Chloe had been ignoring her phone all evening.
It had been buzzing with notification after notification — tagged photos and videos, messages from people who wanted to reconnect. Eventually she’d just logged out of Facebook. It was … too much.
They had held a wake for Arcadia Bay that night, and everyone all of a sudden wanted her to be involved. Why should she? That stupid storm was her fault, a hundred lives just … just gone, all to save her fucking shit show of a life. What right did she have to mourn with them, when those deaths happened because of her?
She sat huddled up on the sofa, staring at the Caulfields’ fireplace. It was warm. Comforting. Good place to be alone with one’s thoughts.
The wake wasn’t official or anything — that one had happened Thanksgiving weekend. No, a bunch of the former Blackwell kids were in the area during the holidays and decided to meet back up, “to remember & pray for our friends who died in the tornado,” as the Facebook event read. A bunch of others followed — convinced their parents, decided to drive down for a day, whatever.
They were … good kids. Fuck, admitting that just made her feel like screaming with guilt.
Chloe was still in a daze at it all. The last two months hadn’t helped her figure shit out at all. Despite what she had told her, what she had wanted at the time, Max still chose her. Chloe was… still not sure how she felt about that. How she should feel. Grateful that she was alive, that Max still cared about her that much? Angry that Max chose her shit life over an entire town’s? Guilty? Did she owe Max a hundred lives’ worth in gratitude?
For sure, Chloe had been … incredibly touched. But still —
Fuck. She didn’t want to think about that right now. Or ever.
She had to be there for Max, she had to be strong. Whatever Chloe was going through, Max was taking everything way, way worse. Chloe got it — kidnapped by Jeffer-shit, experiencing all those fucked-up timelines, seeing people die again and again in the storm. Fuck, seeing her die again and again. It totally made sense that all that shit had messed Max up something fierce. At least Chloe only had to deal with the memories from one timeline.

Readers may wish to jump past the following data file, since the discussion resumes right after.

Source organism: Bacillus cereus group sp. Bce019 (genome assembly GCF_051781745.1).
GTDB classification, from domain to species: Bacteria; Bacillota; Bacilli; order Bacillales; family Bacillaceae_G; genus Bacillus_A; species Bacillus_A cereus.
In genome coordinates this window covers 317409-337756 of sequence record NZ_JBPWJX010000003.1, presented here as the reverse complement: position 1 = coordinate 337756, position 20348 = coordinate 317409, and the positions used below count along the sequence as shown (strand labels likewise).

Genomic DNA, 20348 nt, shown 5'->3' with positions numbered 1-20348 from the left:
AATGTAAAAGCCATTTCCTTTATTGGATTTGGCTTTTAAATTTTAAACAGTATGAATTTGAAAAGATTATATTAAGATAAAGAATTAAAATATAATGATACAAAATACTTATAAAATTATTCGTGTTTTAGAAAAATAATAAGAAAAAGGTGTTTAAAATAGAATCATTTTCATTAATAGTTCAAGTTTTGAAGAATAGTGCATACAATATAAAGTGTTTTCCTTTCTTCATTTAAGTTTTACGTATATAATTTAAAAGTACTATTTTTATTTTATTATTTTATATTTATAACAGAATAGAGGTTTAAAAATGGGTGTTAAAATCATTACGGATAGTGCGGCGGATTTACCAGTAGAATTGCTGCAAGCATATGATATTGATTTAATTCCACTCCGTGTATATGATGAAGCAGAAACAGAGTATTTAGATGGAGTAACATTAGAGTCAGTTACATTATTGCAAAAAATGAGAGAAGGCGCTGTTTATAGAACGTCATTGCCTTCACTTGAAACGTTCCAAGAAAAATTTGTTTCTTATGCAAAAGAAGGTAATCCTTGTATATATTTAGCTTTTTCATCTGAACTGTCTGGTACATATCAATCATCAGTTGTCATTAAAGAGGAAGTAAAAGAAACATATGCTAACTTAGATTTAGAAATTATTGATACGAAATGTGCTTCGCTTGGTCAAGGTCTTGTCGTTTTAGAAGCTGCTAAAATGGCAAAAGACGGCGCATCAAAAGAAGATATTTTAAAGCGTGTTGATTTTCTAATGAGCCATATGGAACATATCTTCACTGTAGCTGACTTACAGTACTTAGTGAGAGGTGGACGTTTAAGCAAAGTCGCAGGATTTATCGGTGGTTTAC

Chloe looked up towards the stairs, towards where Max was, sleeping in the room she’d grown up in. She hoped Max would be okay without her, long enough that she could clear her head a bit.
The last two months had been … complicated. No mistake, it was fucking amazing having her best friend back — they’d gone from not talking a word to each other in five years to spending every day together. But it wasn’t the same as before. After that week in October, there was just … too much between them. Stuff Chloe didn’t even know how to talk about.
Stuff she couldn’t talk about with Max. Not right now. Not with all the shit she was going through.
Man. Thinking alone really wasn’t helping much.
She looked at the joint she’d brought down with her. Lit it. Took a long, deep drag.
Sometimes she just … wanted to move on. To forget any of this happened, put it behind her. To live out a new life.
… with Max.
A confused pang of guilt and anger twisted in her stomach. Wasn’t that exactly what she’d wanted with Rachel, not even a year ago? Had she already moved on, already forgotten her? Even if Rachel had … betrayed her, Chloe had loved her. Right? Was this … okay?
And the town — could she really put that place behind her, after all the shit her life had caused?
… fuck. Being alone with her thoughts: once again, a stupid idea. She took another slow, deep drag. Stared at the fireplace. Tried to focus on something … happier?
She was out of Arcadia Bay. She and Max were back together again. No matter what other shit was going on, that wouldn’t change. And for once, she was … looking forward to the future. In spite of it all, of the pain and the guilt, she felt the bonds that held her back in Arcadia Bay had been cut. She … she wasn’t sure what the future had in store for her, but she was actually looking forward to it. It wasn’t like with Rachel; it wasn’t all about escape.
They’d get through this shit. Together. Maybe they would go back to Arcadia Bay and help rebuild everything — not that either of them was any good at physical labour. Whatever, they’d figure it out.
She looked up, squinted at the clock on the wall. It was midnight.
Merry Christmas, Bat-Max.
She brought the joint back to her lips, closing her eyes as she inhaled and watching the glow of the fireplace through her eyelids. Her mind drifted towards Max, huddled up under the covers right now. She thought back to all the times she’d whispered in her ear when she was having nightmares. Waking her up, holding her tightly and comforting her, Max burying her face in her shoulder, their bodies close together …
… no. Not the time for that.
Maybe it was about time for her to go back up and check on —
Right on cue. She heard a shuffle upstairs, hurried footsteps, the irregular noise of stumbling. A voice calling out, “Chloe?!” Almost, almost an indoor voice this time.